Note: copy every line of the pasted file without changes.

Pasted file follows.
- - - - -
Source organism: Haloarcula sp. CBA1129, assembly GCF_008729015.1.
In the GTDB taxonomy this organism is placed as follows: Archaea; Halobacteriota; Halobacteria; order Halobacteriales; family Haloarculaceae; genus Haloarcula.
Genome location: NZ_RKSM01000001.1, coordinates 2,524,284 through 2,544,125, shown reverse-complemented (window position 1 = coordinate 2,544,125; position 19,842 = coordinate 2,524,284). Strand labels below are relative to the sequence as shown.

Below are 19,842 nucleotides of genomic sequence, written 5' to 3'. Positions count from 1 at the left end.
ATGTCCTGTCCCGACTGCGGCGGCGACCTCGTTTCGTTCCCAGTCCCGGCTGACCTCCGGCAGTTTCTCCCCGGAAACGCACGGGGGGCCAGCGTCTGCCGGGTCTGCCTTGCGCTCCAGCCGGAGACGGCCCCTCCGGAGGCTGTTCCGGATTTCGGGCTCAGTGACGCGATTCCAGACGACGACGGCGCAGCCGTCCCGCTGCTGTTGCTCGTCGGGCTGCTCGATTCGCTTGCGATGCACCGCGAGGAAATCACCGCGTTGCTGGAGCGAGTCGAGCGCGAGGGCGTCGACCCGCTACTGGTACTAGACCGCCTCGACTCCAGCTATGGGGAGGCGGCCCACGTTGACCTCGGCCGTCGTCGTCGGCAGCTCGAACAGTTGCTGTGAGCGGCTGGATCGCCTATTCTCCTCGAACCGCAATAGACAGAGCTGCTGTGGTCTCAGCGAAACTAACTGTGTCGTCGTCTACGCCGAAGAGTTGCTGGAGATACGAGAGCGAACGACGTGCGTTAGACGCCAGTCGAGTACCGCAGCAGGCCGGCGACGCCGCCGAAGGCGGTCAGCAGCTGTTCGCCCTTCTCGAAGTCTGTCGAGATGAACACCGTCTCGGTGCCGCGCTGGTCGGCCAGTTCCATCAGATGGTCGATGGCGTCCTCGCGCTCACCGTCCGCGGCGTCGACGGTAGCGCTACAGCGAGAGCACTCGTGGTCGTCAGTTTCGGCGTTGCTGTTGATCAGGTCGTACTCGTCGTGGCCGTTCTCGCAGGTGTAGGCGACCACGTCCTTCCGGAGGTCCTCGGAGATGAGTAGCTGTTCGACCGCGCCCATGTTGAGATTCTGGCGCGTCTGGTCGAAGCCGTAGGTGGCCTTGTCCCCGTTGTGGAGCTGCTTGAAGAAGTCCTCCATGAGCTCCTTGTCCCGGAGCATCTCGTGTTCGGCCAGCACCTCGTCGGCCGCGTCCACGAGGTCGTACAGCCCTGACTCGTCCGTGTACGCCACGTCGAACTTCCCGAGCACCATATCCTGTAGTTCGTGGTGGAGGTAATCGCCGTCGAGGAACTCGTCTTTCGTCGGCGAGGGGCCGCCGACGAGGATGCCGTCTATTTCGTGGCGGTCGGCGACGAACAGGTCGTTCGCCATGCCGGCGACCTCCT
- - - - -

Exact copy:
Source organism: Haloarcula sp. CBA1129, assembly GCF_008729015.1.
In the GTDB taxonomy this organism is placed as follows: Archaea; Halobacteriota; Halobacteria; order Halobacteriales; family Haloarculaceae; genus Haloarcula.
Genome location: NZ_RKSM01000001.1, coordinates 2,524,284 through 2,544,125, shown reverse-complemented (window position 1 = coordinate 2,544,125; position 19,842 = coordinate 2,524,284). Strand labels below are relative to the sequence as shown.

Below are 19,842 nucleotides of genomic sequence, written 5' to 3'. Positions count from 1 at the left end.
ATGTCCTGTCCCGACTGCGGCGGCGACCTCGTTTCGTTCCCAGTCCCGGCTGACCTCCGGCAGTTTCTCCCCGGAAACGCACGGGGGGCCAGCGTCTGCCGGGTCTGCCTTGCGCTCCAGCCGGAGACGGCCCCTCCGGAGGCTGTTCCGGATTTCGGGCTCAGTGACGCGATTCCAGACGACGACGGCGCAGCCGTCCCGCTGCTGTTGCTCGTCGGGCTGCTCGATTCGCTTGCGATGCACCGCGAGGAAATCACCGCGTTGCTGGAGCGAGTCGAGCGCGAGGGCGTCGACCCGCTACTGGTACTAGACCGCCTCGACTCCAGCTATGGGGAGGCGGCCCACGTTGACCTCGGCCGTCGTCGTCGGCAGCTCGAACAGTTGCTGTGAGCGGCTGGATCGCCTATTCTCCTCGAACCGCAATAGACAGAGCTGCTGTGGTCTCAGCGAAACTAACTGTGTCGTCGTCTACGCCGAAGAGTTGCTGGAGATACGAGAGCGAACGACGTGCGTTAGACGCCAGTCGAGTACCGCAGCAGGCCGGCGACGCCGCCGAAGGCGGTCAGCAGCTGTTCGCCCTTCTCGAAGTCTGTCGAGATGAACACCGTCTCGGTGCCGCGCTGGTCGGCCAGTTCCATCAGATGGTCGATGGCGTCCTCGCGCTCACCGTCCGCGGCGTCGACGGTAGCGCTACAGCGAGAGCACTCGTGGTCGTCAGTTTCGGCGTTGCTGTTGATCAGGTCGTACTCGTCGTGGCCGTTCTCGCAGGTGTAGGCGACCACGTCCTTCCGGAGGTCCTCGGAGATGAGTAGCTGTTCGACCGCGCCCATGTTGAGATTCTGGCGCGTCTGGTCGAAGCCGTAGGTGGCCTTGTCCCCGTTGTGGAGCTGCTTGAAGAAGTCCTCCATGAGCTCCTTGTCCCGGAGCATCTCGTGTTCGGCCAGCACCTCGTCGGCCGCGTCCACGAGGTCGTACAGCCCTGACTCGTCCGTGTACGCCACGTCGAACTTCCCGAGCACCATATCCTGTAGTTCGTGGTGGAGGTAATCGCCGTCGAGGAACTCGTCTTTCGTCGGCGAGGGGCCGCCGACGAGGATGCCGTCTATTTCGTGGCGGTCGGCGACGAACAGGTCGTTCGCCATGCCGGCGACCTCCT